Vietnamese authorities have given jail sentences to two nephews and a niece of imprisoned Roman Catholic priest, Father Thaddeus Nguyen Van Ly. They are Nguyen Vu Viet and Nguyen Truc Cuong and their sister, Nguyen Thi Hoa. They were charged with "abusing democratic freedom to cause harm to the state" -- one of many vague and arbitrary catchphrases used by Vietnamese authorities to punish peaceful dissent. They were denied legal counsel.
The U.S. Consulate General made repeated requests to Vietnamese officials to attend the trial. All were refused. As U.S. State Department spokesman Richard Boucher said, "no individual should be imprisoned solely for the peaceful expression of one's views. The sentencing of these three individuals clearly violates international standards for the protection of human rights, including freedom of information."
Father Thaddeus Nguyen Van Ly was arrested in May 2001 at his church in Hue, as he conducted religious services. He was charged with spreading "anti-government propaganda," after sending written testimony on Vietnamese human rights abuses to the U.S. Commission on International Religious Freedom. In dramatic confirmation of all that Father Ly and other dissidents have said about repression in Vietnam, he was sentenced to fifteen years in jail, with an additional five years of probation following release. In July 2003, the sentence was reduced to ten years in jail, followed by five years of house arrest.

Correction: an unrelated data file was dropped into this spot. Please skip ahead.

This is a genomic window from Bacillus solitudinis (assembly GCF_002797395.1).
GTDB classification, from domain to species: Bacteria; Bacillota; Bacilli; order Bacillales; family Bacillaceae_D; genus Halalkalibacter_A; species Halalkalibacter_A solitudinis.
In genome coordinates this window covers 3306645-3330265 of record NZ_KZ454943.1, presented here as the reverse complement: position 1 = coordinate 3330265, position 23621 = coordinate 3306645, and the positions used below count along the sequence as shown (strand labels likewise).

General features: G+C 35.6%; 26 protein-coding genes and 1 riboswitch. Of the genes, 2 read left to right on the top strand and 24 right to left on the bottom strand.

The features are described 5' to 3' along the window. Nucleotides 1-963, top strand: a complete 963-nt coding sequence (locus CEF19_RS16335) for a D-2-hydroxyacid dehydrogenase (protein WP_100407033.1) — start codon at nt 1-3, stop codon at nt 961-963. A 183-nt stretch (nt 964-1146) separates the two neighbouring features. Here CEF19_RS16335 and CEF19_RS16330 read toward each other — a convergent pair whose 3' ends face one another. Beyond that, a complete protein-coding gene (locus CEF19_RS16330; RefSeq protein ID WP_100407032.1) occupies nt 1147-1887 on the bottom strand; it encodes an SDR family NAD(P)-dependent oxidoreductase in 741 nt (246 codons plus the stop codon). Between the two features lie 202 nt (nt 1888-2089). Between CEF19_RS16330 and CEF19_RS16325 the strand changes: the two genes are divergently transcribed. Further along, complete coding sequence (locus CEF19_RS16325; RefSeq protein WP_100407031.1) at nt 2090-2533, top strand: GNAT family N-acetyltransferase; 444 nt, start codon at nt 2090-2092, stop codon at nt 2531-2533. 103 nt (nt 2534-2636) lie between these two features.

Michael Young, Chairman of the U.S. Commission on International Religious Freedom, said, "the convictions illustrate once again Vietnam's disregard of international human rights standards. The imprisonment of Father Ly and his relatives, and the many other political and religious prisoners in Vietnam, is a major impediment to expanded relations between our two countries."
Father Ly is not the only Vietnamese persecuted on religious grounds. Protestant Christians in ethnic minority areas, as well as some Buddhists and members of the Hoa Hao and Cao Dai religious groups, are subject to harassment by police.
Denying religious freedom and imprisoning those who protest this denial will not make Vietnam more secure. True security comes only when the rights of all citizens are protected. Vietnam should release, immediately, Father Ly, his relatives, and all prisoners of conscience.